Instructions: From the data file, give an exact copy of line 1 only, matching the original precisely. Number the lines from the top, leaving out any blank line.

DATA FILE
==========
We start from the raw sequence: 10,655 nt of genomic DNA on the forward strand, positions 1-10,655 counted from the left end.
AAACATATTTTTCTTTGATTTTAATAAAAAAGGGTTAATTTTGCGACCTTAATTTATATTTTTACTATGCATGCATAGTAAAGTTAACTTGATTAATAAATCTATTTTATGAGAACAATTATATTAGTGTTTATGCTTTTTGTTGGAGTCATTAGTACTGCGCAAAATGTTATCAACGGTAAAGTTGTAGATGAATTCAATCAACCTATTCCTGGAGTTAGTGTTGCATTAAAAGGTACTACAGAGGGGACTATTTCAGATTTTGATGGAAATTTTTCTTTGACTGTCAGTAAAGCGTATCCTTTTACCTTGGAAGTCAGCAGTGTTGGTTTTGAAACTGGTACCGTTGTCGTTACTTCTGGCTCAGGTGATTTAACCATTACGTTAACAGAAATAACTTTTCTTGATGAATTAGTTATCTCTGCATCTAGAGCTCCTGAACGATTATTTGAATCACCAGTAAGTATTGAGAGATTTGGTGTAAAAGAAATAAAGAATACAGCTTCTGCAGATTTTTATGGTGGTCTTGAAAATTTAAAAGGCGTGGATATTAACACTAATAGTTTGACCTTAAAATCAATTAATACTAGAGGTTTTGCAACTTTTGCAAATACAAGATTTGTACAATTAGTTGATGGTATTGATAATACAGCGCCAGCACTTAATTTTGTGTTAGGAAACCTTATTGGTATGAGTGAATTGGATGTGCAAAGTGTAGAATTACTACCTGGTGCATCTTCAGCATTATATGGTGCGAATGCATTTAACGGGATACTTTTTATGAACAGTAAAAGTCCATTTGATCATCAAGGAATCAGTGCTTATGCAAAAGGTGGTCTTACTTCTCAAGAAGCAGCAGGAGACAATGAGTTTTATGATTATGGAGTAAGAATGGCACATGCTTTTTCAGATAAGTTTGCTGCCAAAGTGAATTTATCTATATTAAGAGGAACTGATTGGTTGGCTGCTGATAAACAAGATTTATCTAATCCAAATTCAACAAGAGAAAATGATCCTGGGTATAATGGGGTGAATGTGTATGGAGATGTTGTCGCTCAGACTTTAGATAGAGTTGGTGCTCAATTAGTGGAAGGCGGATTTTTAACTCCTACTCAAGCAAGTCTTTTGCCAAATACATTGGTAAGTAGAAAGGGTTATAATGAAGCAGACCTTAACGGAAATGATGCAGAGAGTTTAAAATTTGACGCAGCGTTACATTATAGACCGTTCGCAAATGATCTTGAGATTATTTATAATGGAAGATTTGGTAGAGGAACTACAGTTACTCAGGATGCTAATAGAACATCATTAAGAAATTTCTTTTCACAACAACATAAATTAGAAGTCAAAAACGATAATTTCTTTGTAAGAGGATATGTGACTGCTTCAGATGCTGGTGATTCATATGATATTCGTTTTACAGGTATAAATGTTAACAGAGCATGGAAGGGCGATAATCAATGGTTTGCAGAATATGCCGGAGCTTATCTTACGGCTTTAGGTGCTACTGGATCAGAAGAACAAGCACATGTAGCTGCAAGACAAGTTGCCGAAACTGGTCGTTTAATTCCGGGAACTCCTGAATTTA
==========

We start from the raw sequence: 10,655 nt of genomic DNA on the forward strand, positions 1-10,655 counted from the left end.